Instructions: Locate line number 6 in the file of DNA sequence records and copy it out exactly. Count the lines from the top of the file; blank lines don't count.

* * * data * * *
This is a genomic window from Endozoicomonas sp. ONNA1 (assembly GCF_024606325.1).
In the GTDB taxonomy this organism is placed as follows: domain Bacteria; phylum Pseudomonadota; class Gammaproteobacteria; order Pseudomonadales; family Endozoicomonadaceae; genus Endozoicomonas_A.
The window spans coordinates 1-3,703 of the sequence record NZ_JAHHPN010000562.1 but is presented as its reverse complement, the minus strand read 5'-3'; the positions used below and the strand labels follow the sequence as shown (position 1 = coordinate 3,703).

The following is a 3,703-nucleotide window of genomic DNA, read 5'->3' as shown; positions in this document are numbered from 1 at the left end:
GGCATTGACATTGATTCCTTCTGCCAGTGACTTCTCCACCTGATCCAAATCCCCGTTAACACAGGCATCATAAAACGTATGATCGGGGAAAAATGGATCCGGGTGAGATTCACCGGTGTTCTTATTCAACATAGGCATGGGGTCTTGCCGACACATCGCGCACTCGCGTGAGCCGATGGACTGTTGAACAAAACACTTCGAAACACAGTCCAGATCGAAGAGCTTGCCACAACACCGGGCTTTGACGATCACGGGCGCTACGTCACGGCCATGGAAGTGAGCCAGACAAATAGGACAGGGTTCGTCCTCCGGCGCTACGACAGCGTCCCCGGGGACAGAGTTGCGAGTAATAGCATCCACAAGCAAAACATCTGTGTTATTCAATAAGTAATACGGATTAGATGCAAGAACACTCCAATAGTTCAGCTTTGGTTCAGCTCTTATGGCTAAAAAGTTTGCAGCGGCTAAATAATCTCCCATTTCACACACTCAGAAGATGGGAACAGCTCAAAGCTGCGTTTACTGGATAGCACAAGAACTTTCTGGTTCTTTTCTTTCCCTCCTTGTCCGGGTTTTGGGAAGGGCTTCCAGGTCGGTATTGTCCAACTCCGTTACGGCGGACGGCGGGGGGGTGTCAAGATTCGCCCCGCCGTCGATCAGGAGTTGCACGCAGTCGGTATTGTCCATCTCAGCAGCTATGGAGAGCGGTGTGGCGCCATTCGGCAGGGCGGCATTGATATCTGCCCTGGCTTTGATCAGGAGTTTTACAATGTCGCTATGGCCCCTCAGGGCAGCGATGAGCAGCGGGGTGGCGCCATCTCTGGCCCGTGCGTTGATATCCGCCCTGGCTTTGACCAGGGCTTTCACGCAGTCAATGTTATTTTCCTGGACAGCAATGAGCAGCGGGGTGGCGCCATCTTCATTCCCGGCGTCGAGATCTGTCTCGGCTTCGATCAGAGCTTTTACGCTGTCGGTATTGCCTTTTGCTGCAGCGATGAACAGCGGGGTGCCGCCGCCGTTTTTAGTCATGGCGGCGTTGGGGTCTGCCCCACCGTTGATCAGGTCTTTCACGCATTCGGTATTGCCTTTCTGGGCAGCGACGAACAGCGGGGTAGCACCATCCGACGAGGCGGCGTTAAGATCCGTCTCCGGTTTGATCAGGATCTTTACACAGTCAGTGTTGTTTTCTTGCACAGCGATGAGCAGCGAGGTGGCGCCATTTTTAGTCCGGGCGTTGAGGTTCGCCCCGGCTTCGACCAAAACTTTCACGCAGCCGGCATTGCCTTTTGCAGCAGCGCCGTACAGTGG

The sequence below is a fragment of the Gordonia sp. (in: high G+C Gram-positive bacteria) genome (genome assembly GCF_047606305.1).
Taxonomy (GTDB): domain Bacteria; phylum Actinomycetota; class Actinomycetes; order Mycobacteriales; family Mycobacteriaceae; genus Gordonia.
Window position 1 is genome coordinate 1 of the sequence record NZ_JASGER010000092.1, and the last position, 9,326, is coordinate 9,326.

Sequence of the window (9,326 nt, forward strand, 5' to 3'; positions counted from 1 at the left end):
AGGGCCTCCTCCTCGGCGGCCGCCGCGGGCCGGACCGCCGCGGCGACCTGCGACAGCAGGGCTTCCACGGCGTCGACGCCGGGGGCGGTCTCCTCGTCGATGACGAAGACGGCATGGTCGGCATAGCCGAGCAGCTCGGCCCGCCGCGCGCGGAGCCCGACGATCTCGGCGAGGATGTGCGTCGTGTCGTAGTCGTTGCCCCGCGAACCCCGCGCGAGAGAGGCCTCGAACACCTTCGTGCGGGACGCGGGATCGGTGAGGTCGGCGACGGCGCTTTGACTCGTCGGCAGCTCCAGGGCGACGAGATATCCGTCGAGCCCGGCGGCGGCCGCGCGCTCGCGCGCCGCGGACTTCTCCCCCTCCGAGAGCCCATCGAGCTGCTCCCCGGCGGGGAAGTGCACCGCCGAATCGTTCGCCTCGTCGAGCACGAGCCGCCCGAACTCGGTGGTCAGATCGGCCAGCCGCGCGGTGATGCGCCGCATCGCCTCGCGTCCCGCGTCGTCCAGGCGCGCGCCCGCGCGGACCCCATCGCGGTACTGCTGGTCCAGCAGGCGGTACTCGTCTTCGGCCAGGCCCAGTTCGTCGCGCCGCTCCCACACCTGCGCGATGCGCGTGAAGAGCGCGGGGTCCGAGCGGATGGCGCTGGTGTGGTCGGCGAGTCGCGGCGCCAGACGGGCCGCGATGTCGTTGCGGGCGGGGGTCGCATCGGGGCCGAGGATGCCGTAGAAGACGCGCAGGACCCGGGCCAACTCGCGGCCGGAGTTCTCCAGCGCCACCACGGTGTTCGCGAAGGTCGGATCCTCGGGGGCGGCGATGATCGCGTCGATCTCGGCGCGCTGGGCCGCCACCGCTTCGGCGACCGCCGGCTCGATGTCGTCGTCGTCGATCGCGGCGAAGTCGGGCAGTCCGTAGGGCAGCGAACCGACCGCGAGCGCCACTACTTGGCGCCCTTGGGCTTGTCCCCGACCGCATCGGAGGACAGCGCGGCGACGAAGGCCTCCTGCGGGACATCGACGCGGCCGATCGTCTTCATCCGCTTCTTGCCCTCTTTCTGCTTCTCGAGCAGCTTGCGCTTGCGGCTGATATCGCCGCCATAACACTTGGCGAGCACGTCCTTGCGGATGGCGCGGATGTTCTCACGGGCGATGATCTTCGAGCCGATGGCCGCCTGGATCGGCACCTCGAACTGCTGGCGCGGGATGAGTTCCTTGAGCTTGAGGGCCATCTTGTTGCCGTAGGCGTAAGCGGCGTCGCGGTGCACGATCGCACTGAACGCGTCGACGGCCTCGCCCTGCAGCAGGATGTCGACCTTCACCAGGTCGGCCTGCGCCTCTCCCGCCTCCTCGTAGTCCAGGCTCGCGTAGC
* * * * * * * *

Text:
The sequence below is a fragment of the Gordonia sp. (in: high G+C Gram-positive bacteria) genome (genome assembly GCF_047606305.1).